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Spinal Cord Injury
Terms in this set (79)
Spinal Cord Anatomy
C5, C6, T12, L1
3 causes of spinal cord injury (SCI)
penetrating or blunt trauma (shear, twist, bend)
bone fragments, disc material, hematoma, neoplasm
damage of / clot in spinal artery (Artery of Adamkiewicz T4-T9)
Injury to the cervical region of the spinal cord with associated loss of muscle strength in all 4 extremities
Most common location of injury - C5
Injury to the
thoracic, lumbar or sacral
segments of the spinal cord, including the cauda equina and conus medullaris.
quadriplegia / tetraplegia, reuslts in complete paralysis below the neck
results in partial paralysis of hands and arms as well as lower body
Paraplegia - results in paralysis below the chest
Paraplegia, results in paralysis below the waist
L-1 Compression fracture with vertebral fragments displaced anteriorly + vertebral body displaced posteriorly
what is a Sciwora and where do you see it most often?
spinal cord injury without radiologic abnormality
most often in
mechanism behind no radiologic findings in a Sciwora
elasticity in pediatric cervical spine allows spinal cord injury to occur in absence of x-ray findings
kids are made of jello
causes of Sciwora
fracture through the
cartilaginous end plates
(which are not visualized by x-rays), unrecognized interspinous
Sciwora in adults
C-spine trauma occurs w/
to spine when vertebral canal is already compromised by
; typically, pts are managed nonsurgically
where does the spinal cord terminate?
what can you say about injuries in lower thoracic area?
Level of injury below upper T-spine does not usually correlate with neurologic level
Most common Quadriplegia level
C5 - most common
followed by C4 and C6
most common level for paraplegia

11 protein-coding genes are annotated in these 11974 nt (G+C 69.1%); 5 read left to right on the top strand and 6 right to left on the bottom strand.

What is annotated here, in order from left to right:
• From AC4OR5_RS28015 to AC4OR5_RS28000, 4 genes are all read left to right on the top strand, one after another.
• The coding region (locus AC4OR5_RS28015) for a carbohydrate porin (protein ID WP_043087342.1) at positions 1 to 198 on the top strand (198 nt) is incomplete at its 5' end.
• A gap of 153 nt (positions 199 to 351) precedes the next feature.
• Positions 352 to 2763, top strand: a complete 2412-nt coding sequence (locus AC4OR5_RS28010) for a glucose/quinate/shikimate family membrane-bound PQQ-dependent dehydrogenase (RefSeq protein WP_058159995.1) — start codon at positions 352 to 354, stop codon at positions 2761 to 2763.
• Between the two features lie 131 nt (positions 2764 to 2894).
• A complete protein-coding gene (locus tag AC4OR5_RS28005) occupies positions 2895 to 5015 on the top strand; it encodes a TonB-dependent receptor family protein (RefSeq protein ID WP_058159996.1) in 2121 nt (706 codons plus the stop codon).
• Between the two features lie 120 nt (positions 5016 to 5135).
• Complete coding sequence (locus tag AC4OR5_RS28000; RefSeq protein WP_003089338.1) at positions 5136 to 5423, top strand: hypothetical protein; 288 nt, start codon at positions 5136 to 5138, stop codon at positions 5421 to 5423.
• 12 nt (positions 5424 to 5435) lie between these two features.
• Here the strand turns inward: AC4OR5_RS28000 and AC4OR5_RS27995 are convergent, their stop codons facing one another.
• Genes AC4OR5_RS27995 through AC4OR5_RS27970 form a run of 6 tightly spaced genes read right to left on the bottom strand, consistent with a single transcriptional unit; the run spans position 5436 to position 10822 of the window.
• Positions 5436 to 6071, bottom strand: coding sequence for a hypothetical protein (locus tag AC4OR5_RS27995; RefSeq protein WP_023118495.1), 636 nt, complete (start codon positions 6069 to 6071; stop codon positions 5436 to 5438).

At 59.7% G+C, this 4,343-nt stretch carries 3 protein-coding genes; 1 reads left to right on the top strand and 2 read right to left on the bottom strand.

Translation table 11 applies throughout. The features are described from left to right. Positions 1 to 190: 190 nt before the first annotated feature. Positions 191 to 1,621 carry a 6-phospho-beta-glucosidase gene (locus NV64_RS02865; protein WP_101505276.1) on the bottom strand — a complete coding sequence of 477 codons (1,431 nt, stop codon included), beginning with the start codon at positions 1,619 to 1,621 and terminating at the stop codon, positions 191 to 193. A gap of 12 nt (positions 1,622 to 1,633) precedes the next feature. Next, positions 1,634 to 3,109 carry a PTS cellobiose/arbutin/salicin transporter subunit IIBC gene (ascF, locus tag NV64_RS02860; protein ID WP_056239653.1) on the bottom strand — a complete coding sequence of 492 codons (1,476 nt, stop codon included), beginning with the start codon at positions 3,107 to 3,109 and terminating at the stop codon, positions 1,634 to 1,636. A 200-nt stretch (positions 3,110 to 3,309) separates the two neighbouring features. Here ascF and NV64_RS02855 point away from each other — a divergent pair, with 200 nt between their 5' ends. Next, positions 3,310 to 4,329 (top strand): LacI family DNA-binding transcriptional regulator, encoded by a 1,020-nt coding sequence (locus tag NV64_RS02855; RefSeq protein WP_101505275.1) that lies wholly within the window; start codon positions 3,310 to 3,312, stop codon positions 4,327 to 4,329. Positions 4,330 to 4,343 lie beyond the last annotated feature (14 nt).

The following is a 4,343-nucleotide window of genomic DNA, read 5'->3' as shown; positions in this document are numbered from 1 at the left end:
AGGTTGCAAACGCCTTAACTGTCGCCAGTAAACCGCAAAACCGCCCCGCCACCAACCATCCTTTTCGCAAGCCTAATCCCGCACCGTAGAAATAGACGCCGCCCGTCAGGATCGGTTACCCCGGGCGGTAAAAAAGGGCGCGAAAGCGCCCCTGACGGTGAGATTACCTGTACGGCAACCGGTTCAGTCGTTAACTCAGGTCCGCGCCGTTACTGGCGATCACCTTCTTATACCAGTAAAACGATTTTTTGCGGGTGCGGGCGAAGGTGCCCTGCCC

do both UMN and LMN lesions result in paralysis?
what is spinal shock in SCI?
Transient depression/loss of
reflex activity & cord function below the level of injury
due to acute spinal cord injury
what is lost in spinal chock in SCI?
Temporary loss of all ascending and descending communication past the injured segment of cord
Flaccid paralysis (hypotonia), including bowel & bladder
lasting injuries in spinal shock in SCI
Lasting injuries will "evolve" to demonstrate hyperreflexia, spasticity.
long term prognosis of spinal shock in SCI
Long term prognosis cannot be determined until spinal shock has resolved
Chronic spinal shock issues in trauma
Digestive / elimination systems are less motile
bladder emptying problems
immobility: skin - pressure ulcers
digestive/elimination system issues in spinal shock
Can't feed until bowel sounds heard, malnutrition risk
May need tube feedings
Long term care may require aggressive bowel measures: suppositories, digital stimulation
Bladder emptying issues in spinal shock
Catheterization predisposes to frequent urinary tract infections
Immobility issues in spinal shock
skin - pressure ulcers
Major risk for Infected bedsores
Neurogenic shock in SCI
Loss of sympathetic vasomotor tone
resulting in a triad of:
hypotension, bradycardia and hypothermia
from T1 - L2
loss of sympathetic tone means your arteries have no tone so all of the blood is pooling in the arterial side (S-ANS controls arterial tone)
what does neurogenic shock result in?
Disruption of sympathetic outflow from T1-L2
leading to unopposed vagal tone
what is always an emergency in neurogenic shock / anytime?
treatment of hypotension
support BP - IV fluids and vasopressors
spinal immobilization until radiographic image
high dose steroids are no longer recommended
when does neurogenic shock occur?
30 min cord injury level T 5 or above
last up to 6 weeks;
also due to effect some drugs that effect vasomotor center of medulla as opioids, benzodiazedines
spinal shock vs neurogenic shock diagram
different types of shock
neurogenic shock - loss of sympathetic vasomotor tone
spinal shock - Transient depression of reflex activity & cord function
what must you evaluate in any new SCI patient?
Chest: Pneumothorax / hemothorax
Other fractures: pelvic, femur
emergency neurologic exams for new SCI
- Glasscow Coma Scale
Motor (level at which 3/5 strength) - can hold up against gravity
Cerebellum / proprioception
eye opening response GCS scale
Verbal response GCS scale
Motor response for GCS scale
what must a neuro exam for a new SCI patient test?
3 long spinal tracts
Corticospinal tract (descending)
Spinothalamic tract (ascending)
Posterior dorsal columns (ascending)
Complete SCI lesion
Absence of sensory and motor function in the lowest sacral segments
Incomplete SCI lesion
Partial motor or sensory below the injury level, including the lowest sacral segments
how do you name the level of injury?
The most caudal neurologic level with
at least 3/5 muscle strength
(muscle can contract against gravity through its full ROM, but not against resistance) and
Normal sensation to pinprick (based on dermatomes)
ASIA scale with sacral sparing
what does it mean?